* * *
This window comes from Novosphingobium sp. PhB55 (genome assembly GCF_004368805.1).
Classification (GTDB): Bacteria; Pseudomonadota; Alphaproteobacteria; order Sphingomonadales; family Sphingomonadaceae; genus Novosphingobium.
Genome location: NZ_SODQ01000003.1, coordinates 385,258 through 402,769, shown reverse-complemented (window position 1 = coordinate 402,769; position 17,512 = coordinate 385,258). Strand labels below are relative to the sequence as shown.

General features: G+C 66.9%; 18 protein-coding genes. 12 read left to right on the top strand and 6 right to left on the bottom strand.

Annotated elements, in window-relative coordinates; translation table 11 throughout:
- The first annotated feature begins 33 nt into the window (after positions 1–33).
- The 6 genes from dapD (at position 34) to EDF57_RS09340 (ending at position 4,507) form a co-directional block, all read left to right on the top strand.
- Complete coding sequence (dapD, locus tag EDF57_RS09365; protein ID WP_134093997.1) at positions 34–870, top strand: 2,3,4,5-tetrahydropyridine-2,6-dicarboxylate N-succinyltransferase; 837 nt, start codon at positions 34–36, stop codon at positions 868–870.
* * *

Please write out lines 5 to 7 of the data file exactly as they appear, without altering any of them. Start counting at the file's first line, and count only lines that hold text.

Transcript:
Annotated elements, in window-relative coordinates; translation table 11 throughout:
- The first annotated feature begins 33 nt into the window (after positions 1–33).
- The 6 genes from dapD (at position 34) to EDF57_RS09340 (ending at position 4,507) form a co-directional block, all read left to right on the top strand.